Endocrine Abstracts (2004) 7 S34

Sexual dimorphism and neuroprotection by sex steroids in an animal model of Parkinson's disease

GE Gillies, HE Murray, DT Dexter & SR McArthur

Division of Neuroscience and Psychological Medicine, Imperial College, Faculty of Medicine, London UK.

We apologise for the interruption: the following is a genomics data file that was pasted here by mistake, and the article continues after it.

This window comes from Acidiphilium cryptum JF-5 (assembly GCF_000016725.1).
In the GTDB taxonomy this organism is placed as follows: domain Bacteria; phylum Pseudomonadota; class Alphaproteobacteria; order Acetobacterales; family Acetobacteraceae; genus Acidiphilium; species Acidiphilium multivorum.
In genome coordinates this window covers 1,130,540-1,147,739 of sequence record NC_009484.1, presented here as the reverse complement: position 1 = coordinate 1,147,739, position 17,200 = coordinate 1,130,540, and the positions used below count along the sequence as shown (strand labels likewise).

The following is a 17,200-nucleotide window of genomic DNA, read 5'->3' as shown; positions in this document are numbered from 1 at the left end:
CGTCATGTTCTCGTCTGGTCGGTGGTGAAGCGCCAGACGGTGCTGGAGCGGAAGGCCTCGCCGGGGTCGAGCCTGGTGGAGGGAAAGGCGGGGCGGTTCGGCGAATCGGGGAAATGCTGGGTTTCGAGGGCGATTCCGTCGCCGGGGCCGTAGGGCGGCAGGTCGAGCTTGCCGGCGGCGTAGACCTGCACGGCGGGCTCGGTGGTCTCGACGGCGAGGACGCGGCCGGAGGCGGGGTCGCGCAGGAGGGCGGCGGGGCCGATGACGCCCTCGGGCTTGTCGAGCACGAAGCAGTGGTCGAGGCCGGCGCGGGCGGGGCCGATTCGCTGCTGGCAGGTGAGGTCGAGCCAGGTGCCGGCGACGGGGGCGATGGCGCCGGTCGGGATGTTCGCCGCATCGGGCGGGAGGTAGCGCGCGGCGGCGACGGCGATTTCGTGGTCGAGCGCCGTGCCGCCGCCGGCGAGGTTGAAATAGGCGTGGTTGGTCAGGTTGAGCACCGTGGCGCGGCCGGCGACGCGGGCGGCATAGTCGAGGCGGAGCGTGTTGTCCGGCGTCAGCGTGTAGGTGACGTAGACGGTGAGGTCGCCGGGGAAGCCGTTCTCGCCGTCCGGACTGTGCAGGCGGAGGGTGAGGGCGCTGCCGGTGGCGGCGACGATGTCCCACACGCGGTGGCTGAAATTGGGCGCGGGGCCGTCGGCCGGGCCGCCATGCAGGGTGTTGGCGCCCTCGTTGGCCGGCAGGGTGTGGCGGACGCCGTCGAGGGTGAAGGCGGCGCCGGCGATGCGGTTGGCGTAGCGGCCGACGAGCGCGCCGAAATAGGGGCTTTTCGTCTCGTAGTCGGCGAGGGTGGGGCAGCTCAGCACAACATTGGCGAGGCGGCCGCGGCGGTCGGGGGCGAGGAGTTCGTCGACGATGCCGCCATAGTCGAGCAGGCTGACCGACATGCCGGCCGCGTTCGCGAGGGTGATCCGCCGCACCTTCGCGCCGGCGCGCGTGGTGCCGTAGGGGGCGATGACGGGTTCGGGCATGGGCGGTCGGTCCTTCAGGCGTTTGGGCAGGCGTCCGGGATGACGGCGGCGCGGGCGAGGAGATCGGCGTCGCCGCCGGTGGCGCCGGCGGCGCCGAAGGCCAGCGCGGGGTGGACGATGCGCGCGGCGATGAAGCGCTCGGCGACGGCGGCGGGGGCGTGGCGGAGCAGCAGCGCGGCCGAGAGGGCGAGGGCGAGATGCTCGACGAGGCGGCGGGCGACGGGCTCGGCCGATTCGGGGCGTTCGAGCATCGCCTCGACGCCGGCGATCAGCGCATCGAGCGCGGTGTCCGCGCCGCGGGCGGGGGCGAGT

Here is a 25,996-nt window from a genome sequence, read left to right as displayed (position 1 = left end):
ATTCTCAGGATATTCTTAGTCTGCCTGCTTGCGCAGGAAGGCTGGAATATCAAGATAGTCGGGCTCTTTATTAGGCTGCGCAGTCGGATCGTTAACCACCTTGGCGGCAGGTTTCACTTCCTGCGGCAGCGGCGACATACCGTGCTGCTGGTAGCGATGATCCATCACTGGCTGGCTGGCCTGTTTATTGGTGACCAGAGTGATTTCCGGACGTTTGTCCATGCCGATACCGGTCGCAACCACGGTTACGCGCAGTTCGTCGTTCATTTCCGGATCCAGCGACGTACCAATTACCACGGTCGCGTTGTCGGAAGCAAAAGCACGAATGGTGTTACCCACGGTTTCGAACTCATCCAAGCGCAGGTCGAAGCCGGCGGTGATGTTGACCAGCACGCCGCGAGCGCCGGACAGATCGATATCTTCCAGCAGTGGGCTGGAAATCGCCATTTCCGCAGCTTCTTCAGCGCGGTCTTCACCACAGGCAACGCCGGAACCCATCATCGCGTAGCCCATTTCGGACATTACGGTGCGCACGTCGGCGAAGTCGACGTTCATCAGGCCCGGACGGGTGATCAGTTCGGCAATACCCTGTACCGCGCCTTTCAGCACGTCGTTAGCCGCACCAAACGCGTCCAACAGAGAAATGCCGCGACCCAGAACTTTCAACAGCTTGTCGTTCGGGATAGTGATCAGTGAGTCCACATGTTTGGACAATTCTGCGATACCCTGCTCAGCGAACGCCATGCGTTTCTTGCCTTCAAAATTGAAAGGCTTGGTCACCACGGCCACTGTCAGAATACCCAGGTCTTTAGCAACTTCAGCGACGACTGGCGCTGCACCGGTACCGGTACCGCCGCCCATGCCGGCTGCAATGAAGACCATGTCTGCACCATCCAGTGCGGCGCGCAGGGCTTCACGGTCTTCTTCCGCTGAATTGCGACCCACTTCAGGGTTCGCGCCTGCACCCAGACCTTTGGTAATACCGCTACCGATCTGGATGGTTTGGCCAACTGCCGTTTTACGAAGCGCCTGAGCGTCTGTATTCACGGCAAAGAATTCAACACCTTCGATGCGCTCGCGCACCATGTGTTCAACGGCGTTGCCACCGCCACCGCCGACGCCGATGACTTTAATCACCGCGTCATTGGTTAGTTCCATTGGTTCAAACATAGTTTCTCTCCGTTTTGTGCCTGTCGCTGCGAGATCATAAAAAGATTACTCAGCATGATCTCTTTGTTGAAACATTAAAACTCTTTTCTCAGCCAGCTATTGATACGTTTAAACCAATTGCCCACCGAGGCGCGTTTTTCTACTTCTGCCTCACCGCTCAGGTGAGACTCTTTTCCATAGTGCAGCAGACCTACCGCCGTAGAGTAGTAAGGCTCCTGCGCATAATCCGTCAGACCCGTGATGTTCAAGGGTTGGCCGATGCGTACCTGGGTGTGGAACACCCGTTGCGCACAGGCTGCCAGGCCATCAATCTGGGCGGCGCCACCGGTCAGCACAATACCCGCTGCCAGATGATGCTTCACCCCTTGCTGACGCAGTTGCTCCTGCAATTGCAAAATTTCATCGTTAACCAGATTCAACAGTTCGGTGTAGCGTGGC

Epidemiological and clinical studies provide evidence for sex differences in the incidence or severity of certain neurological conditions. For example Parkinson's disease, which is characterised by a progressive degeneration of dopaminergic (DA) neurones in the substantia nigra pars compacta (SNc) and a reduction in DA levels in the striatum, is more prevalent in men than women. Therefore, our work aimed to establish whether physiological levels of sex steroid hormones confer a relative degree of protection against neuronal trauma in the nigrostriatal DA pathway (NSDA) of females compared with males. Using the selective neurotoxin 6-hydroxydopamine (6-OHDA), which produces a lesion similar to that seen in Parkinson's disease, we have shown that lesion size (survival of tyrosine hydroxylase positive cells in the SNc and DA levels in the striatum one week after injection of toxin into the medial forebrain bundle) is significantly reduced if the insult is delivered at proestrous (high circulating levels of estrogen) rather than diestrous. Ovariectomy significantly increased lesion size and this was reversed by estrogen replacement. These hormonal manipulations also resulted in changes in the density of the DA transporter (upon which the 6-OHDA toxicity is dependent) that were inversely proportional to lesion size. Comparative studies have demonstrated that male rats are significantly more sensitive to the neurotoxin than females, but orchidectomy rendered them less susceptible. Interestingly, hormone replacement with estrogen, but not the non-aromatisable androgen, dihydrotestosterone, reversed the effects of Gdx in the male. Thus, unlike the situation in the female where estrogen appears to be neuroprotective, in males it may worsen neurodegeneration resulting from exposure to a low dose of 6-OHDA. Whilst the reasons for these sexually dimorphic responses to NSDA injury and estrogen treatment are unknown, we hypothesize that they may be related to the early organisational events mediated by sex steroid hormones which ultimately result in sexual differentiation of the brain.

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